Robert Mara Adger (1837-1910)
Businessman, political activist, bibliophile and director of the Philadelphia Building and Loan Association
Former home Address: 823 South Street
(See place marker no. 3 on map)
Born in Charleston, South Carolina, Robert Adger was one of 13 children. His mother, Mary Ann Morong, was a full-blooded Native American. In 1848, he moved to Philadelphia with his family, receiving his early education at the Bird School. As a teenager, he worked in his father Robert's furniture store. Adger later used the business skills he developed working with his father as director of the Philadelphia Building and Loan Association, one of the first African-American mortgage companies. His success was achieved during a period of intense racial discrimination in the city, which forced 38 percent of black skilled artisans to give up their trades.
Adger joined the Black Enlistment Committee to assist in the recruitment of black soldiers for the Union Army. He was convinced that conditions would deteriorate even more for blacks if the Confederacy won the Civil War. He organized the Fraternal Society in 1860, which struggled for the equal rights of African Americans, and worked collectively with other black social-political groups. In 1865, Adger was a delegate at the first state conference in Harrisburg to discuss the creation of a Pennsylvania Equal Rights League. He later organized the Afro-American Historical Society, which contained his personal collection of rare books and pamphlets of African Americans and the antislavery movement. He died of a heart attack on June 10,1910. Funeral services were held at 1115 Lombard Street, Adger's last residence, and he was buried in the Merion Cemetery in Merion, Pennsylvania.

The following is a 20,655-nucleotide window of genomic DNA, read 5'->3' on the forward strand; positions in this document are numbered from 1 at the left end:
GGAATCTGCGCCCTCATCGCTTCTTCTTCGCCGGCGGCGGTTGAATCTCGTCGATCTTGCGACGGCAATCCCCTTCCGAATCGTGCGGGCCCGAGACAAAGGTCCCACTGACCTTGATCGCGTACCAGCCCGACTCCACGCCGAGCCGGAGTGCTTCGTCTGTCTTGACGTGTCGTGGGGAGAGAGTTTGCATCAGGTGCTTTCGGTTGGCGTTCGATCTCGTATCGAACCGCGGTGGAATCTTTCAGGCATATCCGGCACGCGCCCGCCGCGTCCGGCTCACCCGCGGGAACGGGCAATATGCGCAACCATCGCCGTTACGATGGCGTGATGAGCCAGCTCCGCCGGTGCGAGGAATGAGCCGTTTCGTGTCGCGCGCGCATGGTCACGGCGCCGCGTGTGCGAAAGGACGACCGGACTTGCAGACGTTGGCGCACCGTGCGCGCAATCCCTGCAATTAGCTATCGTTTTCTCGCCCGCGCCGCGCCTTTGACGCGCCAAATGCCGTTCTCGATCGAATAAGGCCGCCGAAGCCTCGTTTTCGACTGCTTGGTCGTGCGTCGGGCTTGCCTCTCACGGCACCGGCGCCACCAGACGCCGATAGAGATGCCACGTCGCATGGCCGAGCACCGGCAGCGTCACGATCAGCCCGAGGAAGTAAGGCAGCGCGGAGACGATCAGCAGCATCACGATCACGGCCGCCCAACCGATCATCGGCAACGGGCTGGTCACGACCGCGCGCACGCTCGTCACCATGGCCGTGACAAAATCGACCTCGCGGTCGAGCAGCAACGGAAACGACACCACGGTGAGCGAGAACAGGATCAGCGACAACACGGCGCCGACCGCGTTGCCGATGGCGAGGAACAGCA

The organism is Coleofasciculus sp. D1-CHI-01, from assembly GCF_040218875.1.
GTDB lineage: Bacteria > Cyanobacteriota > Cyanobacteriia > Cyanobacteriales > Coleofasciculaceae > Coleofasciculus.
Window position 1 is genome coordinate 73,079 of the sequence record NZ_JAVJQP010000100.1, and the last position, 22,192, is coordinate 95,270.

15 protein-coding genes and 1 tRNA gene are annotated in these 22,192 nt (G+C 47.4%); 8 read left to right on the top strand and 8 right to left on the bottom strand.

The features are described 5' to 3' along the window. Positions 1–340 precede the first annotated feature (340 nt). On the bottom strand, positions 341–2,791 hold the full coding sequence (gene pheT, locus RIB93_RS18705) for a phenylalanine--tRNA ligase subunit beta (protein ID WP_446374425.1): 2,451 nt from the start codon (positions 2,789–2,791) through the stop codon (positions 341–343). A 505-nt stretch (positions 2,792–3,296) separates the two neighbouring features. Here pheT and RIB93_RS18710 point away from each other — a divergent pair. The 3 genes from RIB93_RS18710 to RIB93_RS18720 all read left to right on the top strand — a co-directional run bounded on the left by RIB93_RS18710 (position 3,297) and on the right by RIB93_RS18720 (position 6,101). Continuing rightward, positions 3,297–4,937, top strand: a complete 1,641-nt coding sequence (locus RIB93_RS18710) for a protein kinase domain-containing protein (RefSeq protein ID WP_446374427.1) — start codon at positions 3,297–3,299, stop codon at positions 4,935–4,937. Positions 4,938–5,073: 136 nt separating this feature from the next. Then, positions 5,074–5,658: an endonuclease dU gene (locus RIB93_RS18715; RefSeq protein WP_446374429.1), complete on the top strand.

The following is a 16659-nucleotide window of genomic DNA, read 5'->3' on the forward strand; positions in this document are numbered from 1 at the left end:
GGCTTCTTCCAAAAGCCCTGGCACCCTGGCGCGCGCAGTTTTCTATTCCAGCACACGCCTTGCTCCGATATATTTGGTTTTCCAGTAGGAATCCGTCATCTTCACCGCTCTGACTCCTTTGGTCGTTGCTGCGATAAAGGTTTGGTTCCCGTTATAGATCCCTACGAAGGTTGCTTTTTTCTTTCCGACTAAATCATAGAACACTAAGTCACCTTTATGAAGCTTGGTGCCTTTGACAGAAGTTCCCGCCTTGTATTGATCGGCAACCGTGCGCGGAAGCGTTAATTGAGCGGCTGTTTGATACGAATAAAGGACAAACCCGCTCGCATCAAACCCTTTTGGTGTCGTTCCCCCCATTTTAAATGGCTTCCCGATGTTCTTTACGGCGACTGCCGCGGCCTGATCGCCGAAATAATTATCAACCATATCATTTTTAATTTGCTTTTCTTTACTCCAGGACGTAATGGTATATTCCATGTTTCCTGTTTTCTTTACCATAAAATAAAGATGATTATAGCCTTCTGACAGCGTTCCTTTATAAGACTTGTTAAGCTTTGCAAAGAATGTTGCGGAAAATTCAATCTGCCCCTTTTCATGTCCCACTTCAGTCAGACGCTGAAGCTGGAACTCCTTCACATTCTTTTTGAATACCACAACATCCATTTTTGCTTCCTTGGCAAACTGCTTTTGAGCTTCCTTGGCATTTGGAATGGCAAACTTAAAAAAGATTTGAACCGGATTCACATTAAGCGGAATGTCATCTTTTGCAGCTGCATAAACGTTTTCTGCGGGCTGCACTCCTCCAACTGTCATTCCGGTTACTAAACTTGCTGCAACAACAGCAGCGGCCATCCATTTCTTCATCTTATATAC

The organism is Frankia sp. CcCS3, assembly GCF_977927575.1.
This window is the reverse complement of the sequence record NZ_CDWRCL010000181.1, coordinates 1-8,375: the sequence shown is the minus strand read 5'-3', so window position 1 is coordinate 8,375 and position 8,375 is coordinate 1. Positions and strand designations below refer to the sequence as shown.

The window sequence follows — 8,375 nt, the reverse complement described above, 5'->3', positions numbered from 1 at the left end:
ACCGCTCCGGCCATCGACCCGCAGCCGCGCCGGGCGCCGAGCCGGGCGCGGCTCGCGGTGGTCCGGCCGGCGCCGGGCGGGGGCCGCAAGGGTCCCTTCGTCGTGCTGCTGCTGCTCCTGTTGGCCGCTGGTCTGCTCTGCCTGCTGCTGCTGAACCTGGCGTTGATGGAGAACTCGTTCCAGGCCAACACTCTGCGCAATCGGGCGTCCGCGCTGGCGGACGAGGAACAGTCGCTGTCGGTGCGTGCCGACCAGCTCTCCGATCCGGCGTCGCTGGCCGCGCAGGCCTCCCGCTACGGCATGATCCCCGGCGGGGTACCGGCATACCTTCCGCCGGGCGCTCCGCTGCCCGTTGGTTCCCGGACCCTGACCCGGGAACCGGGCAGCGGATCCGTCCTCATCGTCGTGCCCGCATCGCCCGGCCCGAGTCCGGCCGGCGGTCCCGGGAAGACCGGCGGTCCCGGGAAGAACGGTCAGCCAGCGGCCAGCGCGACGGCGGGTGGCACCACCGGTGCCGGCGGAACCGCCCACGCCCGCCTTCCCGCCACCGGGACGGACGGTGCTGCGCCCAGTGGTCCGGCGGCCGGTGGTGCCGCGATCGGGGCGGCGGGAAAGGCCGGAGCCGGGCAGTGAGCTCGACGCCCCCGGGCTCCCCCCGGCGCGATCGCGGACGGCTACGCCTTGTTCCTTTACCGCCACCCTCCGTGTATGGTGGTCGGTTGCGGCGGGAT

(From: Blockson, Charles L. Philadelphia's Guide: African-American State Historical Markers. Philadelphia: Charles L. Blockson Afro-American Collection / William Penn Foundation, 1992.)